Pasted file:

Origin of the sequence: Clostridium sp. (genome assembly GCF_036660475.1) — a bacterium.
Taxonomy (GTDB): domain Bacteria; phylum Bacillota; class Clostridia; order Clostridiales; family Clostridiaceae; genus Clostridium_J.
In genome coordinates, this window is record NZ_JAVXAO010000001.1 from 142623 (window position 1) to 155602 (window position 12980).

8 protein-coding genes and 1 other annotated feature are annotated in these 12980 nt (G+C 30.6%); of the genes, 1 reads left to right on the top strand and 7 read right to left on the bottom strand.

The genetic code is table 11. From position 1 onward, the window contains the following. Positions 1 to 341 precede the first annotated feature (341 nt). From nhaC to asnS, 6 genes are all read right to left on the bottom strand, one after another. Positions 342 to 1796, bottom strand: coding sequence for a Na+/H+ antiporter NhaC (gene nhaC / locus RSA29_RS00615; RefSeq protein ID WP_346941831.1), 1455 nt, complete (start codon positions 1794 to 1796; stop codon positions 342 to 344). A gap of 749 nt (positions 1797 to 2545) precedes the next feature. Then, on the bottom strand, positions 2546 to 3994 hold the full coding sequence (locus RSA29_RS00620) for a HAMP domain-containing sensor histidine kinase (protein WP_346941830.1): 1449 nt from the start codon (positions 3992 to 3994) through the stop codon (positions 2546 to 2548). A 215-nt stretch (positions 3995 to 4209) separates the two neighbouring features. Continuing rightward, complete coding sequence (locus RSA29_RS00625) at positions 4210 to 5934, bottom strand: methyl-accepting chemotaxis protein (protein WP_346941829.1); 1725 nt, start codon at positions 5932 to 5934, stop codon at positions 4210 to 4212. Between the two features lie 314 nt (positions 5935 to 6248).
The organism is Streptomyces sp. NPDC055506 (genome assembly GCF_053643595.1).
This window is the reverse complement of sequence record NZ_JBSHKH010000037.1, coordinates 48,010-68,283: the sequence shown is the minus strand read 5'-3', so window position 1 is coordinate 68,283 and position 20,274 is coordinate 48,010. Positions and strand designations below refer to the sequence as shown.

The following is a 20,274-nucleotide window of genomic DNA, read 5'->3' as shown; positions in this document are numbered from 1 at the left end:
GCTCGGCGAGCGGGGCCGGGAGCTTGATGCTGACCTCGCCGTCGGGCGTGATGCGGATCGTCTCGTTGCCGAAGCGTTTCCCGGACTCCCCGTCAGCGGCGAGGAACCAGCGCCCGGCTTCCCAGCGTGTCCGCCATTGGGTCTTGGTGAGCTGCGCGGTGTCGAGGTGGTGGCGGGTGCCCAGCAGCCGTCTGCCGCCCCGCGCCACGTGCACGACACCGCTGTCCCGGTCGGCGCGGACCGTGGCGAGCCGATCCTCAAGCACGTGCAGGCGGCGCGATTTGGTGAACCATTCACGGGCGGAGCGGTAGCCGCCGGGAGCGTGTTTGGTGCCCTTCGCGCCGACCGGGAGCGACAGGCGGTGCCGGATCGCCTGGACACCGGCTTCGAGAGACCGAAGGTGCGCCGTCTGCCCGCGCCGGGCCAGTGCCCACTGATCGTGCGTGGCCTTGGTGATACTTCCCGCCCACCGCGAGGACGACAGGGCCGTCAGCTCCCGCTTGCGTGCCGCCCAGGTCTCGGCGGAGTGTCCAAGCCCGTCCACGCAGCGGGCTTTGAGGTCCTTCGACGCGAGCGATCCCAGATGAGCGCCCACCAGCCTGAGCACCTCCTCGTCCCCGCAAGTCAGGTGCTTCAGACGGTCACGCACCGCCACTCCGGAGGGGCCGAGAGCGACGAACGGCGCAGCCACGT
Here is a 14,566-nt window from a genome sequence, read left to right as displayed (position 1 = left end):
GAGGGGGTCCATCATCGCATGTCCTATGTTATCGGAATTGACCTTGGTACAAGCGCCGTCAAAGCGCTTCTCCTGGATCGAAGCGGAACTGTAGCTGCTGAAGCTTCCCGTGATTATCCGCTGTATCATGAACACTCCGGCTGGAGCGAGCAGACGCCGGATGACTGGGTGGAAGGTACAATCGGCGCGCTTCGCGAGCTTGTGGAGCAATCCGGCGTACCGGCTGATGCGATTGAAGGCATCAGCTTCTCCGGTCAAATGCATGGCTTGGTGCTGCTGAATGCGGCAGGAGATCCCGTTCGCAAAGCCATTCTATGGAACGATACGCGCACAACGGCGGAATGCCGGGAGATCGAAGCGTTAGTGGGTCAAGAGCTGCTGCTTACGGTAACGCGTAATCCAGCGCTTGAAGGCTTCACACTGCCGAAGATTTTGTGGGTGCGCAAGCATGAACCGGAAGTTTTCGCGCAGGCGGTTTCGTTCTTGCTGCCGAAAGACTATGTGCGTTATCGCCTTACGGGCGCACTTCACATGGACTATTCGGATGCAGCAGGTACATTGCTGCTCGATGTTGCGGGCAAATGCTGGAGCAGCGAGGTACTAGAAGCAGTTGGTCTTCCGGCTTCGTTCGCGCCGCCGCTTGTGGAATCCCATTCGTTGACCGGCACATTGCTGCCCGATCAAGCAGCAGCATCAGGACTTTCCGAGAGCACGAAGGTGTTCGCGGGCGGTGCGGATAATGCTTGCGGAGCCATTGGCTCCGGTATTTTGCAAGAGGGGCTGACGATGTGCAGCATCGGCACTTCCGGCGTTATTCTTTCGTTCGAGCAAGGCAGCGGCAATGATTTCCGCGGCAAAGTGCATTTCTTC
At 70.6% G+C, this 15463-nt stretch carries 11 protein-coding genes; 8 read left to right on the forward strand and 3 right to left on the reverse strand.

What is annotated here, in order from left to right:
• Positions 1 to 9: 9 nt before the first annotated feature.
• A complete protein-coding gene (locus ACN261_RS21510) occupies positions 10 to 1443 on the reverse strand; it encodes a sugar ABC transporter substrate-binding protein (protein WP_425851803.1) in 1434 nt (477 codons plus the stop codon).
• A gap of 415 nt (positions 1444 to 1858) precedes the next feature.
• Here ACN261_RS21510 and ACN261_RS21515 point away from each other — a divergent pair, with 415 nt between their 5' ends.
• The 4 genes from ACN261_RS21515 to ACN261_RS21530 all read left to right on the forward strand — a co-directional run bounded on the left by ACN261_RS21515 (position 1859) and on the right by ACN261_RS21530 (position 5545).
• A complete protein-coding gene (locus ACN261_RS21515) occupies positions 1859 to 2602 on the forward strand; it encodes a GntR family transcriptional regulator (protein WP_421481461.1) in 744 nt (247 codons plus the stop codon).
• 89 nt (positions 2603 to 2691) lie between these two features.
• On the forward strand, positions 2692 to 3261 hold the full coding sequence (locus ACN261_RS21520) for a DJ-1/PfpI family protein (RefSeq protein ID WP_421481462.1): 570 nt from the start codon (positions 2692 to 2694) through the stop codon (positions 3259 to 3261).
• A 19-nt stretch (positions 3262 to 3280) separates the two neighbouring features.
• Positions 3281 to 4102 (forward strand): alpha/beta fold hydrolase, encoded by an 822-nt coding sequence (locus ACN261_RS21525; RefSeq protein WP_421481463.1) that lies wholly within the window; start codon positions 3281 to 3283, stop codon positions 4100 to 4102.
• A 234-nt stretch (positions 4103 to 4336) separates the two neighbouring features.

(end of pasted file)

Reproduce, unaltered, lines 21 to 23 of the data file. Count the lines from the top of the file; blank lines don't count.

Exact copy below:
• On the forward strand, positions 2692 to 3261 hold the full coding sequence (locus ACN261_RS21520) for a DJ-1/PfpI family protein (RefSeq protein ID WP_421481462.1): 570 nt from the start codon (positions 2692 to 2694) through the stop codon (positions 3259 to 3261).
• A 19-nt stretch (positions 3262 to 3280) separates the two neighbouring features.
• Positions 3281 to 4102 (forward strand): alpha/beta fold hydrolase, encoded by an 822-nt coding sequence (locus ACN261_RS21525; RefSeq protein WP_421481463.1) that lies wholly within the window; start codon positions 3281 to 3283, stop codon positions 4100 to 4102.